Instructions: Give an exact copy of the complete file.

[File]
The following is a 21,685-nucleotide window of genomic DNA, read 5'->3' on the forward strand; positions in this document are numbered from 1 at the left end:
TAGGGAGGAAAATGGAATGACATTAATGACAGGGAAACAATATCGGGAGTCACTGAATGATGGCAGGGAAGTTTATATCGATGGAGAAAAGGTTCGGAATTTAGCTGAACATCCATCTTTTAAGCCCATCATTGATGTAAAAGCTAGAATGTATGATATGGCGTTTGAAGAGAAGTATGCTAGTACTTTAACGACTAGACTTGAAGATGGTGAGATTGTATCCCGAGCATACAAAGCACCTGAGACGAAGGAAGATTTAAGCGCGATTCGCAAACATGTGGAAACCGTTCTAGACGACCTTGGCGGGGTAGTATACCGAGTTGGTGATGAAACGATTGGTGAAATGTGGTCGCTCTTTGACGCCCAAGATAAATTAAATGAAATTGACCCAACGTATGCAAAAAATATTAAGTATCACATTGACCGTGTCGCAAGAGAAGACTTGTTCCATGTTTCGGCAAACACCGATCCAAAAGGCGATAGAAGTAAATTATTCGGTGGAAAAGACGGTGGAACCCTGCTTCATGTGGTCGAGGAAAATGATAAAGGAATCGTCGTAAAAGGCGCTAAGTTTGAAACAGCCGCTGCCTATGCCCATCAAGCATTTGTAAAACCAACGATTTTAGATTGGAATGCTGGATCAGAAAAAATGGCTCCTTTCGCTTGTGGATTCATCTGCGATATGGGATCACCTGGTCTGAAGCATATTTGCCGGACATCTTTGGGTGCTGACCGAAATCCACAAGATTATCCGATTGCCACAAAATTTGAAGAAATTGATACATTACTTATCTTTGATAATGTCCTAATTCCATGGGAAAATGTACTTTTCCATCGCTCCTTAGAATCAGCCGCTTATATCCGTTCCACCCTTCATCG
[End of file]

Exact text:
The following is a 21,685-nucleotide window of genomic DNA, read 5'->3' on the forward strand; positions in this document are numbered from 1 at the left end:
TAGGGAGGAAAATGGAATGACATTAATGACAGGGAAACAATATCGGGAGTCACTGAATGATGGCAGGGAAGTTTATATCGATGGAGAAAAGGTTCGGAATTTAGCTGAACATCCATCTTTTAAGCCCATCATTGATGTAAAAGCTAGAATGTATGATATGGCGTTTGAAGAGAAGTATGCTAGTACTTTAACGACTAGACTTGAAGATGGTGAGATTGTATCCCGAGCATACAAAGCACCTGAGACGAAGGAAGATTTAAGCGCGATTCGCAAACATGTGGAAACCGTTCTAGACGACCTTGGCGGGGTAGTATACCGAGTTGGTGATGAAACGATTGGTGAAATGTGGTCGCTCTTTGACGCCCAAGATAAATTAAATGAAATTGACCCAACGTATGCAAAAAATATTAAGTATCACATTGACCGTGTCGCAAGAGAAGACTTGTTCCATGTTTCGGCAAACACCGATCCAAAAGGCGATAGAAGTAAATTATTCGGTGGAAAAGACGGTGGAACCCTGCTTCATGTGGTCGAGGAAAATGATAAAGGAATCGTCGTAAAAGGCGCTAAGTTTGAAACAGCCGCTGCCTATGCCCATCAAGCATTTGTAAAACCAACGATTTTAGATTGGAATGCTGGATCAGAAAAAATGGCTCCTTTCGCTTGTGGATTCATCTGCGATATGGGATCACCTGGTCTGAAGCATATTTGCCGGACATCTTTGGGTGCTGACCGAAATCCACAAGATTATCCGATTGCCACAAAATTTGAAGAAATTGATACATTACTTATCTTTGATAATGTCCTAATTCCATGGGAAAATGTACTTTTCCATCGCTCCTTAGAATCAGCCGCTTATATCCGTTCCACCCTTCATCG